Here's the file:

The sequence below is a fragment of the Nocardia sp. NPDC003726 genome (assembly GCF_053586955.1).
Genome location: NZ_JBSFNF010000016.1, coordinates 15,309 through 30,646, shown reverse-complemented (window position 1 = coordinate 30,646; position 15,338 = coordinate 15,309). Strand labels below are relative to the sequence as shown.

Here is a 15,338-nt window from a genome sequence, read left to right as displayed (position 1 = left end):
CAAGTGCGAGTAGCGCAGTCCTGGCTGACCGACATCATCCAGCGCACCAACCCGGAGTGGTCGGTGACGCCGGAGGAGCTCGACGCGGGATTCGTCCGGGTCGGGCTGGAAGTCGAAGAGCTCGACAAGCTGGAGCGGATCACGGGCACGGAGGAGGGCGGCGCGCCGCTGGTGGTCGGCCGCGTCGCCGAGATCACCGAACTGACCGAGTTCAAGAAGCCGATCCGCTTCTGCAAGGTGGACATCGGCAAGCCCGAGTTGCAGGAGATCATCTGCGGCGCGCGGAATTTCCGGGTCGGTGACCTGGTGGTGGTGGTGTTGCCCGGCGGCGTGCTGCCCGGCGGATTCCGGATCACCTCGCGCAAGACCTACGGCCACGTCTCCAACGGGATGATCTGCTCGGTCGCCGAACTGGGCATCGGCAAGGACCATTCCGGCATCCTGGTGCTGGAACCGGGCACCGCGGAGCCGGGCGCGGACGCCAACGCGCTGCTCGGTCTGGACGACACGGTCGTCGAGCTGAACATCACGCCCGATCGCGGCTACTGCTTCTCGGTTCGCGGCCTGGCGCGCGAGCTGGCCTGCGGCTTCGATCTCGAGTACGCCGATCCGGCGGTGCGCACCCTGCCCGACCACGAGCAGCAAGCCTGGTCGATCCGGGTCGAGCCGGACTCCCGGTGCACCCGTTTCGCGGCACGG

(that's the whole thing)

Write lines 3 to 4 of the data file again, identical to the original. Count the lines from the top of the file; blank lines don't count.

Here is a 15,338-nt window from a genome sequence, read left to right as displayed (position 1 = left end):
CAAGTGCGAGTAGCGCAGTCCTGGCTGACCGACATCATCCAGCGCACCAACCCGGAGTGGTCGGTGACGCCGGAGGAGCTCGACGCGGGATTCGTCCGGGTCGGGCTGGAAGTCGAAGAGCTCGACAAGCTGGAGCGGATCACGGGCACGGAGGAGGGCGGCGCGCCGCTGGTGGTCGGCCGCGTCGCCGAGATCACCGAACTGACCGAGTTCAAGAAGCCGATCCGCTTCTGCAAGGTGGACATCGGCAAGCCCGAGTTGCAGGAGATCATCTGCGGCGCGCGGAATTTCCGGGTCGGTGACCTGGTGGTGGTGGTGTTGCCCGGCGGCGTGCTGCCCGGCGGATTCCGGATCACCTCGCGCAAGACCTACGGCCACGTCTCCAACGGGATGATCTGCTCGGTCGCCGAACTGGGCATCGGCAAGGACCATTCCGGCATCCTGGTGCTGGAACCGGGCACCGCGGAGCCGGGCGCGGACGCCAACGCGCTGCTCGGTCTGGACGACACGGTCGTCGAGCTGAACATCACGCCCGATCGCGGCTACTGCTTCTCGGTTCGCGGCCTGGCGCGCGAGCTGGCCTGCGGCTTCGATCTCGAGTACGCCGATCCGGCGGTGCGCACCCTGCCCGACCACGAGCAGCAAGCCTGGTCGATCCGGGTCGAGCCGGACTCCCGGTGCACCCGTTTCGCGGCACGG